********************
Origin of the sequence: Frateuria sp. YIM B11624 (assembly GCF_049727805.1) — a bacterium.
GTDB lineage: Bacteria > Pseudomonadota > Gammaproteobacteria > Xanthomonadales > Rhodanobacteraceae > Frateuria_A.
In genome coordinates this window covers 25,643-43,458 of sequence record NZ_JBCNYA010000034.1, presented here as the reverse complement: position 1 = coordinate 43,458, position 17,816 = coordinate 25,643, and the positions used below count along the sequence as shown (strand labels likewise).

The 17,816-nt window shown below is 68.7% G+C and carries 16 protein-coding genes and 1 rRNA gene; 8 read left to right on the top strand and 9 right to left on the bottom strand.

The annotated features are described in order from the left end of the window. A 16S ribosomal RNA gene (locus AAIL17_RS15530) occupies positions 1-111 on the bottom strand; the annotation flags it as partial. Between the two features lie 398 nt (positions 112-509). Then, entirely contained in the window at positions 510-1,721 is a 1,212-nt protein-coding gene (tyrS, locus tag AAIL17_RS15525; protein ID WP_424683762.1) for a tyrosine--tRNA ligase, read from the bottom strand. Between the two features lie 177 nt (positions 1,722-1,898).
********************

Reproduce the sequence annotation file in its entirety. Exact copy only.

Origin of the sequence: Frateuria sp. YIM B11624 (assembly GCF_049727805.1) — a bacterium.
GTDB lineage: Bacteria > Pseudomonadota > Gammaproteobacteria > Xanthomonadales > Rhodanobacteraceae > Frateuria_A.
In genome coordinates this window covers 25,643-43,458 of sequence record NZ_JBCNYA010000034.1, presented here as the reverse complement: position 1 = coordinate 43,458, position 17,816 = coordinate 25,643, and the positions used below count along the sequence as shown (strand labels likewise).

The 17,816-nt window shown below is 68.7% G+C and carries 16 protein-coding genes and 1 rRNA gene; 8 read left to right on the top strand and 9 right to left on the bottom strand.

The annotated features are described in order from the left end of the window. A 16S ribosomal RNA gene (locus AAIL17_RS15530) occupies positions 1-111 on the bottom strand; the annotation flags it as partial. Between the two features lie 398 nt (positions 112-509). Then, entirely contained in the window at positions 510-1,721 is a 1,212-nt protein-coding gene (tyrS, locus tag AAIL17_RS15525; protein ID WP_424683762.1) for a tyrosine--tRNA ligase, read from the bottom strand. Between the two features lie 177 nt (positions 1,722-1,898).